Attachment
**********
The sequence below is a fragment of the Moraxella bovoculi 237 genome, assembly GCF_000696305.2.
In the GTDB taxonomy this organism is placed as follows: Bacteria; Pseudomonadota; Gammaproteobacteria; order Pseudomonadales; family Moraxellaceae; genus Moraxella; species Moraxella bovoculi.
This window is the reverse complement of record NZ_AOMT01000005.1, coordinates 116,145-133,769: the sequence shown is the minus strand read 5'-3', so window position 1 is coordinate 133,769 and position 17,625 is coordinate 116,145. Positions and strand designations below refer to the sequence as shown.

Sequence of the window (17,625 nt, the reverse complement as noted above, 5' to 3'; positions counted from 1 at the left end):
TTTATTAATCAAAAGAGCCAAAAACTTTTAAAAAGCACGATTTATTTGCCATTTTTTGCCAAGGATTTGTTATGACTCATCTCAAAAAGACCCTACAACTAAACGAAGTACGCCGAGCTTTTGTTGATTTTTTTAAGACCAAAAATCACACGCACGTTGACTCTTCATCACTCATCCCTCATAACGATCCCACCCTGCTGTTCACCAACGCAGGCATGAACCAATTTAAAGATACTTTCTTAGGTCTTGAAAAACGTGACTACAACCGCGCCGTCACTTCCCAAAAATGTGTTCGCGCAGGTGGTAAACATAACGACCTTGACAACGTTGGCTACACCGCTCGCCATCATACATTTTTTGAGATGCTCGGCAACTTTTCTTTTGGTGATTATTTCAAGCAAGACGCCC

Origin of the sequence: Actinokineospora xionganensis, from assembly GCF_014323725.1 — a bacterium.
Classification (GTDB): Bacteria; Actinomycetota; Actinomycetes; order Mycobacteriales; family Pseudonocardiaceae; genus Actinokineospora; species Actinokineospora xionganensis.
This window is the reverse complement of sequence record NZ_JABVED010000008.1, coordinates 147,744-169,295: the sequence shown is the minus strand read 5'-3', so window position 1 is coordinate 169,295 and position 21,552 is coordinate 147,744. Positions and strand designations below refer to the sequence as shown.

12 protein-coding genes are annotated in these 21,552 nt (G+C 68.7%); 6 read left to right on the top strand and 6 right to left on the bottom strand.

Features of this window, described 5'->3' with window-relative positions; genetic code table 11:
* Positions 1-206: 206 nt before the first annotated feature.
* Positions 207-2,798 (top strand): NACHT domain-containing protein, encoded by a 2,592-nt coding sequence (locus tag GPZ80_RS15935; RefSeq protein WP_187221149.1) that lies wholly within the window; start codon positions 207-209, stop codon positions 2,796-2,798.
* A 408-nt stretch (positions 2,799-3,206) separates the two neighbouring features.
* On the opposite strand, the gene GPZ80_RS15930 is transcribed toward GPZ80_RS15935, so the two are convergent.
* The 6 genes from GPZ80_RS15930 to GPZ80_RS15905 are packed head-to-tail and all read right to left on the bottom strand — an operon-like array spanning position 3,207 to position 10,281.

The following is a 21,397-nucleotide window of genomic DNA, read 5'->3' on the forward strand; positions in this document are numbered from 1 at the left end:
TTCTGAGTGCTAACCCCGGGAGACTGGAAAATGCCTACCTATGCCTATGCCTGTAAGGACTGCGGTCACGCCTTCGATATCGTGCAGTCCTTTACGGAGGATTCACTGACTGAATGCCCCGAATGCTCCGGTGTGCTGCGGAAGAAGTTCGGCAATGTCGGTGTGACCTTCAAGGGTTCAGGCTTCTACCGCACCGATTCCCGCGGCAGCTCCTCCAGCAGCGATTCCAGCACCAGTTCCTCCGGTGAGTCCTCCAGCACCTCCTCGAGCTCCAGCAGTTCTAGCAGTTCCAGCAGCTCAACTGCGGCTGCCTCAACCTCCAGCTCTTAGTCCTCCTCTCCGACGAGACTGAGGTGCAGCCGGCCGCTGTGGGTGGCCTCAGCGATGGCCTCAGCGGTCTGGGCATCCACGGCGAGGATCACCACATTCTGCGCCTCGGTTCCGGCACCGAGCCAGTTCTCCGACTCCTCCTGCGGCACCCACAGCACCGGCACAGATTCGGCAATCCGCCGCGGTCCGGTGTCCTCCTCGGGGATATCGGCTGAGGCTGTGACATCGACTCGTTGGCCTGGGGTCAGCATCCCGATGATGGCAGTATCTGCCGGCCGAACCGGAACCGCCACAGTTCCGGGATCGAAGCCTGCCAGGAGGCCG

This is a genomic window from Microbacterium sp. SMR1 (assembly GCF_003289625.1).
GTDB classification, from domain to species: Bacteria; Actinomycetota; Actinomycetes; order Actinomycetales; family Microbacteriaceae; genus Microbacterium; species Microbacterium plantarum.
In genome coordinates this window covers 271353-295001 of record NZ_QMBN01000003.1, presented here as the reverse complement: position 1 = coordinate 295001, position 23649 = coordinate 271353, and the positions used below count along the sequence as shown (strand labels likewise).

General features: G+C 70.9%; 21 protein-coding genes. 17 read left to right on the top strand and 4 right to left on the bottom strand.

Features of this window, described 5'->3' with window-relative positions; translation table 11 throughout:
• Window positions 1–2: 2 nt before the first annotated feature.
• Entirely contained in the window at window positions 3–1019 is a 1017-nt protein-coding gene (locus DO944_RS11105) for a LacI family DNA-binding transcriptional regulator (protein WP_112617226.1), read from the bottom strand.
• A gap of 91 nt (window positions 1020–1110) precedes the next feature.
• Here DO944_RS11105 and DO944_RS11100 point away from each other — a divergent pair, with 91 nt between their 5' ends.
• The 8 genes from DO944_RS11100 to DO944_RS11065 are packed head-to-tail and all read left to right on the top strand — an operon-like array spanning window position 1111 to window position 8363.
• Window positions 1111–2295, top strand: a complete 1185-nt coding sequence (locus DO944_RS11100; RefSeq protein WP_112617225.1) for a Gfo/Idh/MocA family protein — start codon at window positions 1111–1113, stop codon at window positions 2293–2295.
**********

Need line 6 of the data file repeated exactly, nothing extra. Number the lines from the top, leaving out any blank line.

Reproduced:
Origin of the sequence: Actinokineospora xionganensis, from assembly GCF_014323725.1 — a bacterium.